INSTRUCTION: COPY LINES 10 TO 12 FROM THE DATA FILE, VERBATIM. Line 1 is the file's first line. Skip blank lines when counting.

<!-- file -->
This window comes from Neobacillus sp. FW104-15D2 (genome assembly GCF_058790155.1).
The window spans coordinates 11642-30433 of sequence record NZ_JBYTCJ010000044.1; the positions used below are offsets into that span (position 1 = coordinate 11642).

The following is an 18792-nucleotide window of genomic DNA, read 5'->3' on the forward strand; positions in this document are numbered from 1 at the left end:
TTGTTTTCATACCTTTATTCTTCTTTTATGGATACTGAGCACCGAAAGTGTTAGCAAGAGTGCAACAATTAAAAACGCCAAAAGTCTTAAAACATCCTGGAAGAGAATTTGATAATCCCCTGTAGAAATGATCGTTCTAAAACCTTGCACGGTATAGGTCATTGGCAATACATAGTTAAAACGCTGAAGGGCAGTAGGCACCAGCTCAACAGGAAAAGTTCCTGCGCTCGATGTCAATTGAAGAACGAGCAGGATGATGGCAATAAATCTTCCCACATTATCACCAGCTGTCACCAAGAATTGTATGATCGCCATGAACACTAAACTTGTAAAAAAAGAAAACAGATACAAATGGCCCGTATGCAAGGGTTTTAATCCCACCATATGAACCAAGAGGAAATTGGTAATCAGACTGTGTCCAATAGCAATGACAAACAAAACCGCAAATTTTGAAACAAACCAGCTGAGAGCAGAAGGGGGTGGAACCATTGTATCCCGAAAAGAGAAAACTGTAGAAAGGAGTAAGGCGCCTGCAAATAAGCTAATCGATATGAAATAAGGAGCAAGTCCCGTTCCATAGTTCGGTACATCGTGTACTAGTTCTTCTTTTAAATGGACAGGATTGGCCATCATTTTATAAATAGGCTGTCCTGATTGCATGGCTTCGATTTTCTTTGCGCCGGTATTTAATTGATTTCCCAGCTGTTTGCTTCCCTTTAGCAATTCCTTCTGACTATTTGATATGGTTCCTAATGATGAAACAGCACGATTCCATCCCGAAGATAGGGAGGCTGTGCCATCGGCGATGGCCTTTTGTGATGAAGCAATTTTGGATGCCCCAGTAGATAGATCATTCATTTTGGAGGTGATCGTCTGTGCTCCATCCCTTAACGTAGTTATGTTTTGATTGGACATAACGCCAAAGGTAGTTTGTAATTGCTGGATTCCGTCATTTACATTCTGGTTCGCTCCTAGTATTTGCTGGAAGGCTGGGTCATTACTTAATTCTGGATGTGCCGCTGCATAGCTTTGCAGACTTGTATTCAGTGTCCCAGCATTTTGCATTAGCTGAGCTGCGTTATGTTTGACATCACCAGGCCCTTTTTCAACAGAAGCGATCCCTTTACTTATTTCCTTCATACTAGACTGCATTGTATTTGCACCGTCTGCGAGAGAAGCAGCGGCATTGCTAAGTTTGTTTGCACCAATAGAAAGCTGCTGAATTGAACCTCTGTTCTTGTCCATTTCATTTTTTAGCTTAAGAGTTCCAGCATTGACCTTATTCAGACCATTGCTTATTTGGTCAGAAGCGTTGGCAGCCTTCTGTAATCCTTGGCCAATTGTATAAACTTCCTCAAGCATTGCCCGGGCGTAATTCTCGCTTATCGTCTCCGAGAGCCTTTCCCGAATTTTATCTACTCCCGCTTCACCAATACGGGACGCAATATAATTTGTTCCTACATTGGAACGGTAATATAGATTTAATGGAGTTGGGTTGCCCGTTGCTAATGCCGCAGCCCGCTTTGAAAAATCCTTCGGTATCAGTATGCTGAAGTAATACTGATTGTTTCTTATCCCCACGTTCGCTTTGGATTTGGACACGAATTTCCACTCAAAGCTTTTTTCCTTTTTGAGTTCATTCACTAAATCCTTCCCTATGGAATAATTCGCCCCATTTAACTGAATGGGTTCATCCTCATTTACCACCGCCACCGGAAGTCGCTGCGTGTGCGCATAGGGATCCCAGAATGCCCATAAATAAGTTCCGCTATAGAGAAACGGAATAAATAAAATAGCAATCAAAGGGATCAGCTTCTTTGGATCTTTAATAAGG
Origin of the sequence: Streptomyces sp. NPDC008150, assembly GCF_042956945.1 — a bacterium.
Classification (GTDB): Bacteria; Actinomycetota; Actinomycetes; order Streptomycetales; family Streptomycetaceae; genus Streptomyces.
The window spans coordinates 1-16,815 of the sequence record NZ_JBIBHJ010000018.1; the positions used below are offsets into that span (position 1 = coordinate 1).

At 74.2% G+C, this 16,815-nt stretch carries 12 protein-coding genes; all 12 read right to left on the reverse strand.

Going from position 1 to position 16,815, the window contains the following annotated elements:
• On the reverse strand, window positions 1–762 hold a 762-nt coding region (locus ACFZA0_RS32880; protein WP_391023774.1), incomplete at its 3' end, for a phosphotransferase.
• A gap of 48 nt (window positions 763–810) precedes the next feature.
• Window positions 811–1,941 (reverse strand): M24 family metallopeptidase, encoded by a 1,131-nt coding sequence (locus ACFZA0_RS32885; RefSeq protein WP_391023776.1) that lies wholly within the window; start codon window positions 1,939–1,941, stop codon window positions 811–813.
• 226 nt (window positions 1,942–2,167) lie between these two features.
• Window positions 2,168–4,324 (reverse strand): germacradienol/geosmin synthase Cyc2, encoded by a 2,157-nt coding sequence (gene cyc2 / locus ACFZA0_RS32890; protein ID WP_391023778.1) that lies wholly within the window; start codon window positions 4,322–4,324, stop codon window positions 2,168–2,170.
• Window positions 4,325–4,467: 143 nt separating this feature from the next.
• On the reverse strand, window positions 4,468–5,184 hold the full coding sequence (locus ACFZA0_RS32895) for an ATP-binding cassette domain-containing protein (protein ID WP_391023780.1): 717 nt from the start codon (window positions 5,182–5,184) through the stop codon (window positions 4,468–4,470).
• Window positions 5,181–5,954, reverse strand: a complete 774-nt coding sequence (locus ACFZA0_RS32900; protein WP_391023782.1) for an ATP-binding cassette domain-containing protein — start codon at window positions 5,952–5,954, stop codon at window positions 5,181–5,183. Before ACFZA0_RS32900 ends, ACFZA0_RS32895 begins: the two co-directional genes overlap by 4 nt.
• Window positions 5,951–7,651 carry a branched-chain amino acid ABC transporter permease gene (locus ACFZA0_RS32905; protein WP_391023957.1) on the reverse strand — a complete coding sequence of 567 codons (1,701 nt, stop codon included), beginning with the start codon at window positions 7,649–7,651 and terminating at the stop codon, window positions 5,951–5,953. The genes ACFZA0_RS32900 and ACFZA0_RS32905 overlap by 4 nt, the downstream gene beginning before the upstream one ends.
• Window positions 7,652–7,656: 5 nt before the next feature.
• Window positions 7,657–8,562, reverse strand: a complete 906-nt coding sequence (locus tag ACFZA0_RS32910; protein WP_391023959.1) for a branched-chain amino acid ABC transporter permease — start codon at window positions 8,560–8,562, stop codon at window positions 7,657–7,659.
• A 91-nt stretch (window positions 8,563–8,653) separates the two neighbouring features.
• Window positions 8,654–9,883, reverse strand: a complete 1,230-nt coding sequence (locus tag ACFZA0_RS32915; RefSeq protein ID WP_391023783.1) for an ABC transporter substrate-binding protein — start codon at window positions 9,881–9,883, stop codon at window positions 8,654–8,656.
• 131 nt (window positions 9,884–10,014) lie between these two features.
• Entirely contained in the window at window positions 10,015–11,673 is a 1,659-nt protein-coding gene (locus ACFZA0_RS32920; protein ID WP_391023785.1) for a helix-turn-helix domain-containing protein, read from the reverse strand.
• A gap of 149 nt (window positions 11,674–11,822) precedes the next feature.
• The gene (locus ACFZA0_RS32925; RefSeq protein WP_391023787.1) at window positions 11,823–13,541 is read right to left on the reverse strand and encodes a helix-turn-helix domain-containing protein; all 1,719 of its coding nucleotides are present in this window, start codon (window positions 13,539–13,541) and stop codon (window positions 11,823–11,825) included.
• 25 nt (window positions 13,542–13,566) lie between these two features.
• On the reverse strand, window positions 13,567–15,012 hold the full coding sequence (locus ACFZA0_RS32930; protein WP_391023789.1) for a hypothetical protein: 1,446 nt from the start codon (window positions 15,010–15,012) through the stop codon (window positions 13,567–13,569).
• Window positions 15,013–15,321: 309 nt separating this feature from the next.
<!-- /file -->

• On the reverse strand, window positions 1–762 hold a 762-nt coding region (locus ACFZA0_RS32880; protein WP_391023774.1), incomplete at its 3' end, for a phosphotransferase.
• A gap of 48 nt (window positions 763–810) precedes the next feature.
• Window positions 811–1,941 (reverse strand): M24 family metallopeptidase, encoded by a 1,131-nt coding sequence (locus ACFZA0_RS32885; RefSeq protein WP_391023776.1) that lies wholly within the window; start codon window positions 1,939–1,941, stop codon window positions 811–813.